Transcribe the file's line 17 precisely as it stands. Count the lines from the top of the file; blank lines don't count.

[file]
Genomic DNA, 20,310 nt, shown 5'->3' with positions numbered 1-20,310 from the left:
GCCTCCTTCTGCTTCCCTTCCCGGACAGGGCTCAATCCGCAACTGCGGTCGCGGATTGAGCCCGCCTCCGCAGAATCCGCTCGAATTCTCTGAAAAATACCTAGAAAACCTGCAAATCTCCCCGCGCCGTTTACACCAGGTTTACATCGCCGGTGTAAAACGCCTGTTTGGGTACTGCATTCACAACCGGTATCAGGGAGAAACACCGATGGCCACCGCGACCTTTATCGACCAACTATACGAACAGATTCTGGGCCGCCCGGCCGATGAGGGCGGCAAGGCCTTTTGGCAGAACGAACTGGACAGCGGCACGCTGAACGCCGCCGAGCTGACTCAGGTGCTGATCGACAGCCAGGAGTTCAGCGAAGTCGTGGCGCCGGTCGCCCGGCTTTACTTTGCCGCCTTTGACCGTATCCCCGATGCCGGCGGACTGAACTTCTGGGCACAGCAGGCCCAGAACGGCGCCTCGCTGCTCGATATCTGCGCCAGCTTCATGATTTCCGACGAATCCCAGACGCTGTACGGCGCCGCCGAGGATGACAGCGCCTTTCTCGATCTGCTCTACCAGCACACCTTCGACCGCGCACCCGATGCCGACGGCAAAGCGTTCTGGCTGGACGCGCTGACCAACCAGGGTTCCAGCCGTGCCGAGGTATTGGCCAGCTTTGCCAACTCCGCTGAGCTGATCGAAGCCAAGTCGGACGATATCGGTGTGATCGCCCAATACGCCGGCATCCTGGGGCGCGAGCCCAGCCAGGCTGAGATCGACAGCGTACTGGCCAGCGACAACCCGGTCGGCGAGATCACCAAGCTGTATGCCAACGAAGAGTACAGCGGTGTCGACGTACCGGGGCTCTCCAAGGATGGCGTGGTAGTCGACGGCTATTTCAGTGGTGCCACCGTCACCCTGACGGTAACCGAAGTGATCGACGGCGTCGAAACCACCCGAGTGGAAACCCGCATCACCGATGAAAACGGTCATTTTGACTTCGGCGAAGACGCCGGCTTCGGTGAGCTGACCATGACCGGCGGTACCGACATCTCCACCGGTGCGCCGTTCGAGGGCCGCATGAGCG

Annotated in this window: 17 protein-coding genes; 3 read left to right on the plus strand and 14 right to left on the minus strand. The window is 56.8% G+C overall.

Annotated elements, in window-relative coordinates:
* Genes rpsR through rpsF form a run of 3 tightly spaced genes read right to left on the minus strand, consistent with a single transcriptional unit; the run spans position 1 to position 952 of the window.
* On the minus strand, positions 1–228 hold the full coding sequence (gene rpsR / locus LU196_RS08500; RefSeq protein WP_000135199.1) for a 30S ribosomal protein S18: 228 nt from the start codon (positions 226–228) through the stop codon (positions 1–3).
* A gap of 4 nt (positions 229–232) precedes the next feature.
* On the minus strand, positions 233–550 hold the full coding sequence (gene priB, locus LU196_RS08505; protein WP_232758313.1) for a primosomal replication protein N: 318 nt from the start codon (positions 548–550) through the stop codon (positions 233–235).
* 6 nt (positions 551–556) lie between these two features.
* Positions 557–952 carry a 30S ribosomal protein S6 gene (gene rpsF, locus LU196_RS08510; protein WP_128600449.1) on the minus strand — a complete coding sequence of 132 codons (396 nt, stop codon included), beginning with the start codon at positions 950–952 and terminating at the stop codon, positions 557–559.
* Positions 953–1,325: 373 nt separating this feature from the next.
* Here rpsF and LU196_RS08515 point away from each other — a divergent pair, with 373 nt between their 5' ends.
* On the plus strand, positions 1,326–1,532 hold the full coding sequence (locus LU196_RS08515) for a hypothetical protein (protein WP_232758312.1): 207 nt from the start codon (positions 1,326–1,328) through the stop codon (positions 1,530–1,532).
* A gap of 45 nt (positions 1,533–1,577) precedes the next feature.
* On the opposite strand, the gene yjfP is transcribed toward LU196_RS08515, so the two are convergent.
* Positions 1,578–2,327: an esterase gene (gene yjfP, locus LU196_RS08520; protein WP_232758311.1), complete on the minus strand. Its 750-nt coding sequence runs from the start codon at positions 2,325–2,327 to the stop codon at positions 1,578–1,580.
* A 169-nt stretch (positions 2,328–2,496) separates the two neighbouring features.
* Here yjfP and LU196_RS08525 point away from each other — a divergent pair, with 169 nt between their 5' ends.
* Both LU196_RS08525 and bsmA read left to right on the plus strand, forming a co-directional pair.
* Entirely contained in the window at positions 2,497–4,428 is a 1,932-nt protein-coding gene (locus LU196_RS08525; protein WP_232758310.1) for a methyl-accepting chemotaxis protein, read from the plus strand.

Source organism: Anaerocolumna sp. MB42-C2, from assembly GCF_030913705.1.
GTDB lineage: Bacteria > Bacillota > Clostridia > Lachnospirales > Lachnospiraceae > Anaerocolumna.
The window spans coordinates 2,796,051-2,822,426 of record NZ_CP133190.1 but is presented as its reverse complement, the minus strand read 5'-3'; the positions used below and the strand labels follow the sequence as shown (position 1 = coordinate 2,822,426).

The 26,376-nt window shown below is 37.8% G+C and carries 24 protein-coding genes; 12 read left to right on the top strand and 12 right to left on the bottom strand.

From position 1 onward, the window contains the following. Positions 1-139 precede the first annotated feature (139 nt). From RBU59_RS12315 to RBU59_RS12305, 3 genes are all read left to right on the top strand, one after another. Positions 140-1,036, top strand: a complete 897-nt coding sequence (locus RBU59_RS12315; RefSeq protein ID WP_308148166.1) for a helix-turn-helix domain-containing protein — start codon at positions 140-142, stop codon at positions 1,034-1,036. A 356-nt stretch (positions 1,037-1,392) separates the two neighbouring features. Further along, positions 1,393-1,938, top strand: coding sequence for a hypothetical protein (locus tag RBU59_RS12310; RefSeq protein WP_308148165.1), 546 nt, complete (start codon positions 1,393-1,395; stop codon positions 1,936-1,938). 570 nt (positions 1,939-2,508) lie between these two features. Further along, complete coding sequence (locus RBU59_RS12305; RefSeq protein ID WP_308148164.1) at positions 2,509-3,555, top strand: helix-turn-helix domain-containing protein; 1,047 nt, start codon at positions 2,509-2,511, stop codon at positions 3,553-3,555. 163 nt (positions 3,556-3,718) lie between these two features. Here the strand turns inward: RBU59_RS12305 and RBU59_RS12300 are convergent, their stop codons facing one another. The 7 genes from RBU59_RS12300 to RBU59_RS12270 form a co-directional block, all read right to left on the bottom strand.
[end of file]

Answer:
* A 169-nt stretch (positions 2,328–2,496) separates the two neighbouring features.